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Mexican holiday home inspired by the modernist architecture of Luis Barragán

His colourful, world-renowned aesthetic is combined with traditional Yucatán materials and a contemporary twist

swimming pool in a mexican home inspired by the architecture of barragán
John Ellis/Living Inside

It was right after watching Jeff Bridges and Rachel Ward in Against All Odds, a movie filmed in the Yucatán Peninsula, that Italian couple Elena Ponzi and Dino De Larocca decided to organise their first trip to Mexico.

‘We immediately felt at home,’ they confess. ‘It was the colours, scents and the warmth of the people, but above all it was the rich and fascinating culture of the country,’ says Elena. Several trips later, the duo took the plunge and chose the historic centre of Mérida, Yucatán’s capital, to build the villa where they now live part of the year.

dining room featuring a table topped with local mexican maya cream stone
John Ellis/Living Inside

While Elena and Dino started their professional careers as fashion designers, they both studied architecture and attended art schools in Milan, so designing their first house was, in some way, a return to their roots. Occupying a 600-square-metre plot of land, the pair’s completed home – a mixture of restored original features and striking contemporary interventions – is heavily inspired by the colourful modernist designs of renowned Mexican architect Luis Barragán, whose work they both admire.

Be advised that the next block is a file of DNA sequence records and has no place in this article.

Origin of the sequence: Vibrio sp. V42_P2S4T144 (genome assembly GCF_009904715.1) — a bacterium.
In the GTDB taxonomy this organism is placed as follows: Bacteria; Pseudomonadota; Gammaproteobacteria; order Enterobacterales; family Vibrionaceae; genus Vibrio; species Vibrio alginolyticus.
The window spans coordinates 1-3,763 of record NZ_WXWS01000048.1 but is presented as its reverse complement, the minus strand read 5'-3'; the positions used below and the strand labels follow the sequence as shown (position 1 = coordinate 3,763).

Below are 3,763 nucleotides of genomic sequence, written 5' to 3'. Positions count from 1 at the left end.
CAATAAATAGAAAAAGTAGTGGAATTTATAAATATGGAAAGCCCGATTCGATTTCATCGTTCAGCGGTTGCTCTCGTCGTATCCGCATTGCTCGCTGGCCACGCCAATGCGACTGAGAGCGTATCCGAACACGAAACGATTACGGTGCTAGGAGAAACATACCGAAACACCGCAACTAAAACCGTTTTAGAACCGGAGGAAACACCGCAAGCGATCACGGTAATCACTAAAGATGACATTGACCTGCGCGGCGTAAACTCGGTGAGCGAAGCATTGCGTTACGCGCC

‘We chose traditional materials and finishes and interpreted them using modern Mexican style’

‘There wasn’t a lot we could save, except for a few parts of the crumbling mamposteria (masonry) walls,’ Elena notes, but that didn’t stop her and Dino from searching out new ways to hark back to ancient local building methods. ‘We tried to choose traditional Yucatecan materials and finishes and interpret them using modern Mexican architectural styles,’ adds Dino.

mexican kitchen featuring local maya cream stone
John Ellis/Living Inside

‘In the bathroom, kitchen and across all of the floors, we opted for a local limestone called Maya Cream, while to plaster the swimming pool we chose chukum, a limestone-based stucco mixed with resin obtained from boiling the bark of a native tree.’ Not only is this age-old formula naturally waterproof, it also produces the warm, pinkish colour that looks so striking against the blue of the water and sky.

With its indigenous kuka palm trees and two benches adorned with hand-painted Mexican talavera tiles, this outdoor space is actually the centre of the couple’s home. It leads into the kitchen and, via a grand outdoor staircase, to the mirador, a place for reading, relaxing and taking in the exceptional views of the city and wildlife.

bedroom in a mexican home inspired by the architecture of barragán
John Ellis/Living Inside

The decorative style is pure and minimal, with much of the furniture designed by Elena and Dino and made by local craftspeople. Other pieces were purchased locally, such as the two stone sculptures in the living room – a horse’s head and a fish – crafted from fossilised shells.

‘Mexico is a continuing source of inspiration for us, from the geometric shapes of the pre-Columbian sculpture and architecture to the paintings of Frida Kahlo,’ says Elena.

She wants to honour what she calls ‘the true character of Yucatán, where the Mayan language and traditions are still alive’. With this home, she and Dino have achieved just that – a love letter to Mexico’s past and future.

This article first appeared in ELLE Decoration August 2020

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